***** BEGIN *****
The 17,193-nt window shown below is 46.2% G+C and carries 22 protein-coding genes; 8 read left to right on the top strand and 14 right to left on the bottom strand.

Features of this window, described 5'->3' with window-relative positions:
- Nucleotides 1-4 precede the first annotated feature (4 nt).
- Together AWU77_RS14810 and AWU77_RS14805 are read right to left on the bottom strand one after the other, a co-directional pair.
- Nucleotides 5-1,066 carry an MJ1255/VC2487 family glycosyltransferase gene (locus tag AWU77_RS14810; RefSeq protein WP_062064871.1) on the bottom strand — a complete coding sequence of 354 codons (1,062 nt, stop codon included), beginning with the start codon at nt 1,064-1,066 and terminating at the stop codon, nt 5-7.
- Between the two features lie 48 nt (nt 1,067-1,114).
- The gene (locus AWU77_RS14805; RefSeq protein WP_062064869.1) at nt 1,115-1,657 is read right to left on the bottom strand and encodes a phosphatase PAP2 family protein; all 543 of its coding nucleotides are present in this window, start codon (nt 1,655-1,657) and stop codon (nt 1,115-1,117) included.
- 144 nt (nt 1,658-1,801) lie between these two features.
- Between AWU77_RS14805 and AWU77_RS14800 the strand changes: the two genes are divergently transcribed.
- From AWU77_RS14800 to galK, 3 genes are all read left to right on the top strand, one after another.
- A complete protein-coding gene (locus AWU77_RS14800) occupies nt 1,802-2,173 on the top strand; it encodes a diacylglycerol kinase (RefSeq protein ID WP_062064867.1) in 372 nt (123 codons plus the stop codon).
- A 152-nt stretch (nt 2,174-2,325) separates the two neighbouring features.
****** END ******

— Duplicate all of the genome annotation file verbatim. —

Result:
The 17,193-nt window shown below is 46.2% G+C and carries 22 protein-coding genes; 8 read left to right on the top strand and 14 right to left on the bottom strand.

Features of this window, described 5'->3' with window-relative positions:
- Nucleotides 1-4 precede the first annotated feature (4 nt).
- Together AWU77_RS14810 and AWU77_RS14805 are read right to left on the bottom strand one after the other, a co-directional pair.
- Nucleotides 5-1,066 carry an MJ1255/VC2487 family glycosyltransferase gene (locus tag AWU77_RS14810; RefSeq protein WP_062064871.1) on the bottom strand — a complete coding sequence of 354 codons (1,062 nt, stop codon included), beginning with the start codon at nt 1,064-1,066 and terminating at the stop codon, nt 5-7.
- Between the two features lie 48 nt (nt 1,067-1,114).
- The gene (locus AWU77_RS14805; RefSeq protein WP_062064869.1) at nt 1,115-1,657 is read right to left on the bottom strand and encodes a phosphatase PAP2 family protein; all 543 of its coding nucleotides are present in this window, start codon (nt 1,655-1,657) and stop codon (nt 1,115-1,117) included.
- 144 nt (nt 1,658-1,801) lie between these two features.
- Between AWU77_RS14805 and AWU77_RS14800 the strand changes: the two genes are divergently transcribed.
- From AWU77_RS14800 to galK, 3 genes are all read left to right on the top strand, one after another.
- A complete protein-coding gene (locus AWU77_RS14800) occupies nt 1,802-2,173 on the top strand; it encodes a diacylglycerol kinase (RefSeq protein ID WP_062064867.1) in 372 nt (123 codons plus the stop codon).
- A 152-nt stretch (nt 2,174-2,325) separates the two neighbouring features.